Thursday, 25 August 2011

West Coast of Cornwall

We started the day in Truro and the magnificent Newbridge Lane roundabout on the A390 which seems to confuse everyone.

Down to Hayle and a derelict mill building(viewed from the car park of Liddels on Carwen Rise). This is Loggan's Mill, an early nineteenth century steam powered corn mill which was extended in 1852 and 1894. It was part of a larger industrial complex that was demolished in the 1980's. The mill building was Grade II listed in January 1988. Scaffolding went up in March 2006 to protect the structure.

Trading in Hayle for over 100 Years, 'Bigglestons' is a traditional family run Ironmongery, Kitchenware, Paraffin, garden supplies and d-i-y goods (

Situated on Penpol Terrace, the shop was Grade II listed in 1988. The detached shop premises is dated to 1894. English Heritage describe it as 'Single storey. West front: unaltered double shopfront with central doorway set back within open splayed porch formed between the shop windows. Original 5-light shop windows, 2 panes high, and original doors. Over each half is a moulded pediment. Semi circular shop sign between pediments'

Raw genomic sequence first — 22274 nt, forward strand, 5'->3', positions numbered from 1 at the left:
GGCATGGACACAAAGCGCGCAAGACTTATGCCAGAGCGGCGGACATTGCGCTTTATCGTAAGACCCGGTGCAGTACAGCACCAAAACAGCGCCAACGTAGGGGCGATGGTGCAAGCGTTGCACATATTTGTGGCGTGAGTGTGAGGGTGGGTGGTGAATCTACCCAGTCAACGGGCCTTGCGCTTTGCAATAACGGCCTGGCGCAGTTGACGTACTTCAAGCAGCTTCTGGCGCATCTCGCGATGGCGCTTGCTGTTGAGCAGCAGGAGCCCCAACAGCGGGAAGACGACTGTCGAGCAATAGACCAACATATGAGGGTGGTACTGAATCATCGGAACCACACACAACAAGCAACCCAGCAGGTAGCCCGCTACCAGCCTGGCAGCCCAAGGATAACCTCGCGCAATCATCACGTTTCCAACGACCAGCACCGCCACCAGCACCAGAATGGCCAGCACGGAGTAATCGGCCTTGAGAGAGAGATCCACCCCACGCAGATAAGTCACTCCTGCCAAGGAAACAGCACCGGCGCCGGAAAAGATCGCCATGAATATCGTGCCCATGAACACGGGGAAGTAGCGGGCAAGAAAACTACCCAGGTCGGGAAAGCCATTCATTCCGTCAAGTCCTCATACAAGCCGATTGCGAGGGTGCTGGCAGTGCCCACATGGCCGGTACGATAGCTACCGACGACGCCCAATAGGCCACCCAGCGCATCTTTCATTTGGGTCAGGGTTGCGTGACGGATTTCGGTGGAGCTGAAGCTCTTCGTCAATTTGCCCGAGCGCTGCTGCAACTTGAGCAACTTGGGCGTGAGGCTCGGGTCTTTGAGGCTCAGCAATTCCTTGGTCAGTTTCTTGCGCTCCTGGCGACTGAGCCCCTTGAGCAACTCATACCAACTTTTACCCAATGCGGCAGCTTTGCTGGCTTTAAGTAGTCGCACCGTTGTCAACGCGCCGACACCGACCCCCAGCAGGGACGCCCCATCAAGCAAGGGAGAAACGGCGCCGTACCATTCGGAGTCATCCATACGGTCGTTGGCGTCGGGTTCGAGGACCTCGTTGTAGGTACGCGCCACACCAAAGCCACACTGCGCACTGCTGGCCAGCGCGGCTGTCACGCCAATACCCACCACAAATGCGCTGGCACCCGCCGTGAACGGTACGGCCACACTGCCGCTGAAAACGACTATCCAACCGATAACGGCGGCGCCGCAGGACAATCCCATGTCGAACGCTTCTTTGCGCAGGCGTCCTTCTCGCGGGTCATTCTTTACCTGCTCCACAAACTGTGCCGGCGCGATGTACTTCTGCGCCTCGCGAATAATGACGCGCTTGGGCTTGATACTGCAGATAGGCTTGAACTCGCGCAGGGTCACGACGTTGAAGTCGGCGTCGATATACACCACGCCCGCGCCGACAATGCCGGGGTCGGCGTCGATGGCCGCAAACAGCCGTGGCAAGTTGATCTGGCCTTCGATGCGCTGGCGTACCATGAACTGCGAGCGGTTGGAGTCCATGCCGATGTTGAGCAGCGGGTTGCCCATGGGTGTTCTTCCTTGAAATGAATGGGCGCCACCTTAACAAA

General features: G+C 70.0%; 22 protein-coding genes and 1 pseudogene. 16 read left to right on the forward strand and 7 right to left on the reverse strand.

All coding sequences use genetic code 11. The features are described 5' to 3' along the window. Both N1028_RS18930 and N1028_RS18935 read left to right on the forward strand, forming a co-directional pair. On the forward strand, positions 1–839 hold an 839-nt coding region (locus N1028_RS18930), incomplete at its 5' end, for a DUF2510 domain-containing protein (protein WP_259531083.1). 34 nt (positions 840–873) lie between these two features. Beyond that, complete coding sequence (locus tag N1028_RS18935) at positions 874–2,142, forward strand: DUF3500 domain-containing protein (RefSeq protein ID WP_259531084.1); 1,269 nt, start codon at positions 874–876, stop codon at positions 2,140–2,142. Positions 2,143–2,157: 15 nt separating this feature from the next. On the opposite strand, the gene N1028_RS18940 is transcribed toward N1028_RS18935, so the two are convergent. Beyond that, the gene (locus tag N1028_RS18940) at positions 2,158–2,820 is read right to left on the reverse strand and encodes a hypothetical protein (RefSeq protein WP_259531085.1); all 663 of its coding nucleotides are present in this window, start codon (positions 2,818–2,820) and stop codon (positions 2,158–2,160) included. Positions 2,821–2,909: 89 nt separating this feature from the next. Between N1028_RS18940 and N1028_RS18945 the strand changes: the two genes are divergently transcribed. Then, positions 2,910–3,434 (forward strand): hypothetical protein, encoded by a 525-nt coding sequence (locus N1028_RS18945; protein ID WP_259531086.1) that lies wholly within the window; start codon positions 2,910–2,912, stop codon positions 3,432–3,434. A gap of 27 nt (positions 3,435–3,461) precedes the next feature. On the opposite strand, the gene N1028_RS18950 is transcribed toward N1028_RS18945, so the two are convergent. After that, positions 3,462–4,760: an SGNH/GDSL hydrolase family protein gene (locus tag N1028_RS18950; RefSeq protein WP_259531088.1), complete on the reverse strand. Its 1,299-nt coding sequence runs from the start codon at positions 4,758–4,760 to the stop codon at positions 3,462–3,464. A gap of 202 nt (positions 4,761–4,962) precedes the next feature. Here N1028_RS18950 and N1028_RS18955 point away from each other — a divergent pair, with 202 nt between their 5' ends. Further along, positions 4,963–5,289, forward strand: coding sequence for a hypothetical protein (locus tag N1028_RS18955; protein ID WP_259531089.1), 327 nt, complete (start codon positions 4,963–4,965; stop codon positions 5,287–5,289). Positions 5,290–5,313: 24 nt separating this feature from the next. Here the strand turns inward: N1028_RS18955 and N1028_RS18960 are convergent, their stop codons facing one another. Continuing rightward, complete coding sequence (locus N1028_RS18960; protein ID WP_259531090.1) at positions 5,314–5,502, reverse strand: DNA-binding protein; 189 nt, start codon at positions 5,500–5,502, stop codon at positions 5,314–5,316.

It is better known to us as Uncle Basil and Auntie Mary's Shop.

Hayle 'The town that changed the world'...'Birthplace of the Industrial Revolution'...I think one or two other places might disput that!

A sad reminder of 9/11 with the 10th anniversary only a few days away.

Follow the link He was soneone very special.

Originally a non-conformist Weslyan chapel, built in 1845, this building was converted to a shopping arcade in the 1970's and is still known locally as "Pratt's Market" after its founder.

The view towards Hayle from the headlands at Godrevy Head.

There is a resident colony of about 30 grey seals that can be seen from the cliffs at Godrevy just above the NT car park.

There are also lots of seagulls

Some interesting geology...

and rock formations.

In the distance is Godrevy Lighthouse.

The lighthouse was built in 1858–1859 to protect shipping from the Stones reef. It is a white octagonal tower, 86 feet (26 m) high and made of rubble-stone and mortar

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